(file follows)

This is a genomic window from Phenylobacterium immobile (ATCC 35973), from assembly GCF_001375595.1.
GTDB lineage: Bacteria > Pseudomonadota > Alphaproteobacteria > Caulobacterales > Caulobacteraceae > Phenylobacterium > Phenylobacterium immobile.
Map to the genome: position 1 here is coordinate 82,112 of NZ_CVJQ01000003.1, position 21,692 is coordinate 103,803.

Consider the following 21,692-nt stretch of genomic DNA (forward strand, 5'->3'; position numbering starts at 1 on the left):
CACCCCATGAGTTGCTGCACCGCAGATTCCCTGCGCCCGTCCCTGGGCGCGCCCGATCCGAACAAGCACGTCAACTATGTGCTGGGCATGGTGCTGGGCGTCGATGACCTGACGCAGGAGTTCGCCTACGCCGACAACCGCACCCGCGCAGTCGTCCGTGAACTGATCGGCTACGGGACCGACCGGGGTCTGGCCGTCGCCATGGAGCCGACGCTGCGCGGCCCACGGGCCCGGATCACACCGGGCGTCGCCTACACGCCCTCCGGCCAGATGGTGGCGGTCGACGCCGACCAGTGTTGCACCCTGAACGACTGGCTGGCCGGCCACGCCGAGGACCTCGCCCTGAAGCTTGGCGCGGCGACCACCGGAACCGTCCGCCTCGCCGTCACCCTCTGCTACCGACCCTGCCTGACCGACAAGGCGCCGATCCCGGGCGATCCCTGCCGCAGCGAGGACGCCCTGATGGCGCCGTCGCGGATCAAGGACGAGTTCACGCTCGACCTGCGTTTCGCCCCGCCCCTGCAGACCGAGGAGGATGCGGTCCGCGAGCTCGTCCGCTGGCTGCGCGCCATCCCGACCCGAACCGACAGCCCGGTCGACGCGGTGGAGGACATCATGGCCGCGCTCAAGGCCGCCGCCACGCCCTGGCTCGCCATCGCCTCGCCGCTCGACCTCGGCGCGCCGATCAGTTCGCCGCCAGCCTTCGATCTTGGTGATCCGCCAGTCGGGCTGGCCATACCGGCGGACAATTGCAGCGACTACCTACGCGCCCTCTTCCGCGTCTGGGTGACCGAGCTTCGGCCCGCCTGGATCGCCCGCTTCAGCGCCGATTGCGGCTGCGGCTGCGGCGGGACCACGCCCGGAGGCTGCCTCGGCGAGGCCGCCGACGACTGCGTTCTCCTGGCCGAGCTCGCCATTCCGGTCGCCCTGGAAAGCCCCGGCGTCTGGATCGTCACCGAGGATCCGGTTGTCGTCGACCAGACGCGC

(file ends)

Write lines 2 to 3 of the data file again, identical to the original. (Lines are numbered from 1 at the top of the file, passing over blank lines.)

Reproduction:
GTDB lineage: Bacteria > Pseudomonadota > Alphaproteobacteria > Caulobacterales > Caulobacteraceae > Phenylobacterium > Phenylobacterium immobile.
Map to the genome: position 1 here is coordinate 82,112 of NZ_CVJQ01000003.1, position 21,692 is coordinate 103,803.